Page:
The Guy Harvey Ocean Foundation, a non-profit organization that conducts scientific research and hosts educational programs aimed at conserving the marine environment, is awarding eight graduate students at Florida colleges and universities with the $5,000 Guy Harvey Scholarship Award.

The recipients of the 2021 Guy Harvey scholarships are:

In addition to the $5,000 award in support of their academic pursuits, each student receives a certificate designed and signed by world-renowned marine wildlife artist and conservationist Dr. Guy Harvey.

“This next generation of bright minds is bringing us one step closer to understanding what it will take to protect Florida’s fragile marine environment and ensure its sustainability,” said Dr. Harvey. “Through our ongoing support of marine research and by drawing attention to the important work of these students, the GHOF is helping to safeguard a healthy ocean ecosystem for generations to come.”

Established in 2010 through a partnership between Florida Sea Grant and the Guy Harvey Ocean Foundation, the Guy Harvey Scholarship Award recognizes students at Florida colleges and universities whose research focuses on the biology, ecology, habitat or management of fish in Florida’s marine environment. Since its founding, 67 students have received over $350,000 in scholarships.

Applications for the 2022 Guy Harvey Scholarship Award will be available April 1 through June 1, 2022. For more information, and to apply, visit https://archive.flseagrant.org/students/scholarships/guyharvey/.

Synopsis of Scholarship Recipients

Florida Atlantic University

Brianna Cahill from Webster, New York, is a graduate student at FAU’s Harbor Branch Oceanographic Institute studying marine science and oceanography. Her work focuses on the diet of whitespotted eagle rays using DNA barcoding and stable isotope techniques, as well as ray habitat uses and their ability to inflict damage to common shellfish aquaculture gear.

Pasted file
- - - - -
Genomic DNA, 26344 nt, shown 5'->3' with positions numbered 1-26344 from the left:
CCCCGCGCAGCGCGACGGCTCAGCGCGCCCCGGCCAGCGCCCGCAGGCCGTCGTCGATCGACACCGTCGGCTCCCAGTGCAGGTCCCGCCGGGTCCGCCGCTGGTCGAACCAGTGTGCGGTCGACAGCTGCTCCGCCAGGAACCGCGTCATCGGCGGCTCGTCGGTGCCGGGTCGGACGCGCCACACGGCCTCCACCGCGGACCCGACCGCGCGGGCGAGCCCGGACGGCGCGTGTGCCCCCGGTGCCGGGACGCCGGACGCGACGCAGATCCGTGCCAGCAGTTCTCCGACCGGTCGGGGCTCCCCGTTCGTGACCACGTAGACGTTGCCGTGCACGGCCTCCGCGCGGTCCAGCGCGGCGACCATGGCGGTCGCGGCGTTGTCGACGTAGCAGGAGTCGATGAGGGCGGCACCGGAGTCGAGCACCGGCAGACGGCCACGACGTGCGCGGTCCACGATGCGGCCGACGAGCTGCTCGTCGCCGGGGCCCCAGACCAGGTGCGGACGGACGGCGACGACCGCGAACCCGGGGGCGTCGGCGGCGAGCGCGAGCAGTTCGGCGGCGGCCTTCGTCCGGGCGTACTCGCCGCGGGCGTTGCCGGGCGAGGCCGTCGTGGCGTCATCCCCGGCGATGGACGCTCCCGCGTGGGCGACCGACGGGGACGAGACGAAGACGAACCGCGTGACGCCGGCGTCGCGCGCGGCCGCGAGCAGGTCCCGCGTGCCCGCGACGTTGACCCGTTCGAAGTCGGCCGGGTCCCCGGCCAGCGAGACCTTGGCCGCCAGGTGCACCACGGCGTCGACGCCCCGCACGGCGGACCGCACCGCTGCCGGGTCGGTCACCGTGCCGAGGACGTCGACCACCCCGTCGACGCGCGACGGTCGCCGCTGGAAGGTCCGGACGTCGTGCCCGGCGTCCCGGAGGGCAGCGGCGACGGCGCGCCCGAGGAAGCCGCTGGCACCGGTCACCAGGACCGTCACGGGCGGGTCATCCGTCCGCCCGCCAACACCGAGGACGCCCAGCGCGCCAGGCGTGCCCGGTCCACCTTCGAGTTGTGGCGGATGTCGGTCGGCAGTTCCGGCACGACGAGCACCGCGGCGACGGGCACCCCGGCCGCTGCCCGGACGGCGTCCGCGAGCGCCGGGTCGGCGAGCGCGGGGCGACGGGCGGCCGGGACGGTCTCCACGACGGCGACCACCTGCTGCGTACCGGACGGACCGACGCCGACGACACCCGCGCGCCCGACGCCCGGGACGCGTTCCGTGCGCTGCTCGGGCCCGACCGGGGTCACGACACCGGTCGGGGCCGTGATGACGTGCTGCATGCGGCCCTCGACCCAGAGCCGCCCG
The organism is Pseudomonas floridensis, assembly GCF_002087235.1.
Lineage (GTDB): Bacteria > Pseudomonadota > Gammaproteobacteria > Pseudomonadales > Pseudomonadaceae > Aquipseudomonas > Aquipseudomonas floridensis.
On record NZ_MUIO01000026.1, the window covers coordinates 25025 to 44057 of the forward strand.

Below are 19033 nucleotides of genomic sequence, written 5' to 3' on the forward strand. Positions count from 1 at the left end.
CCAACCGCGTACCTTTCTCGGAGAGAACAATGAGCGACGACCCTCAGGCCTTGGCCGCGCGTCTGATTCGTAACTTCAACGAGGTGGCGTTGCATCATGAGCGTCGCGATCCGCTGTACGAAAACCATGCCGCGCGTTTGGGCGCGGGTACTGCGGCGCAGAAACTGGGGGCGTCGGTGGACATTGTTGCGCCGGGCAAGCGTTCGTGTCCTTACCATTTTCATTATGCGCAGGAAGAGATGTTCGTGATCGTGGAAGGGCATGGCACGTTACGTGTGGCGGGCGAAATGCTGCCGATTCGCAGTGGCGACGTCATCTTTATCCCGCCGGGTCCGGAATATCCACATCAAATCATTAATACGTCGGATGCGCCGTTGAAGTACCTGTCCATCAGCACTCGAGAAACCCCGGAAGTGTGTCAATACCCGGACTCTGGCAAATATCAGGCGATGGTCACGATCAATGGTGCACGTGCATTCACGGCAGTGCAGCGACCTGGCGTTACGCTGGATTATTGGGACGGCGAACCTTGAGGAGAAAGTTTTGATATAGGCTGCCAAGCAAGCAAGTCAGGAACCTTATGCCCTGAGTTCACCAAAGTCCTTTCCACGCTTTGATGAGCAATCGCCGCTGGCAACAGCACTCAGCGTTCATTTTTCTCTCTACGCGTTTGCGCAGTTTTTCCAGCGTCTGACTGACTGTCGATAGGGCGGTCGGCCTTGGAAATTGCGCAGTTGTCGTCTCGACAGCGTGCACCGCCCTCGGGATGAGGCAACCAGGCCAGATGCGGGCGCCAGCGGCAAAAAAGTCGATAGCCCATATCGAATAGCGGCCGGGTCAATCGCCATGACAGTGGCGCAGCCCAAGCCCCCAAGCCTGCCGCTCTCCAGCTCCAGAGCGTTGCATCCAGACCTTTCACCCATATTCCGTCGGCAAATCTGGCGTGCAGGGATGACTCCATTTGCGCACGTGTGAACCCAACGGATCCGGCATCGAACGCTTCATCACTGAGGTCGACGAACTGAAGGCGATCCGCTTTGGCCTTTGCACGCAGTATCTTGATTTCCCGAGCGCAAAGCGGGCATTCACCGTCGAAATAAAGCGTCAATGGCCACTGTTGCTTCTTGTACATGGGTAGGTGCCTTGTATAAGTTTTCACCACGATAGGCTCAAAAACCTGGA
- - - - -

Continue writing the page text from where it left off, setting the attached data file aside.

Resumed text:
Steven Lombardo of Medina, Ohio, is researching bonefish habitat use to better inform conservation efforts. Bonefish are the backbone of the recreational catch-and-release flats fisheries in Florida, The Bahamas, and across the Caribbean, providing significant economic impact to remote communities.

 

 

 

Florida Institute of Technology

eloise cave headshotEloise Cave of Port St. Lucie, Florida, is focusing her research on applying sharks’ adaptive immune system genes to discover the potential for local adaptation to environmental conditions.

 

 

 

 

Florida International University

laura garcia barcialaura garcia barcia headshotLaura García Barcia, from Castellar del Vallès, near Barcelona, Spain, is researching how mercury accumulates on coastal shark species and its potential toxicity effects on sharks and the people who consume shark-derived products.

 

 

 

 

Florida State University

ashley dawdy headshotashley dawdy headshotAshley Dawdy, from Atlanta, Georgia, is studying the movement ecology and behavior of elasmobranchs, with a focus on species that are endangered or vulnerable to overexploitation, including the critically endangered smalltooth sawfish with the goal of identifying critical areas used for mating. Her studies also focus on the movement and habitat use of Atlantic cownose rays in Apalachicola Bay, Florida, to define their ecological role within the ecosystem.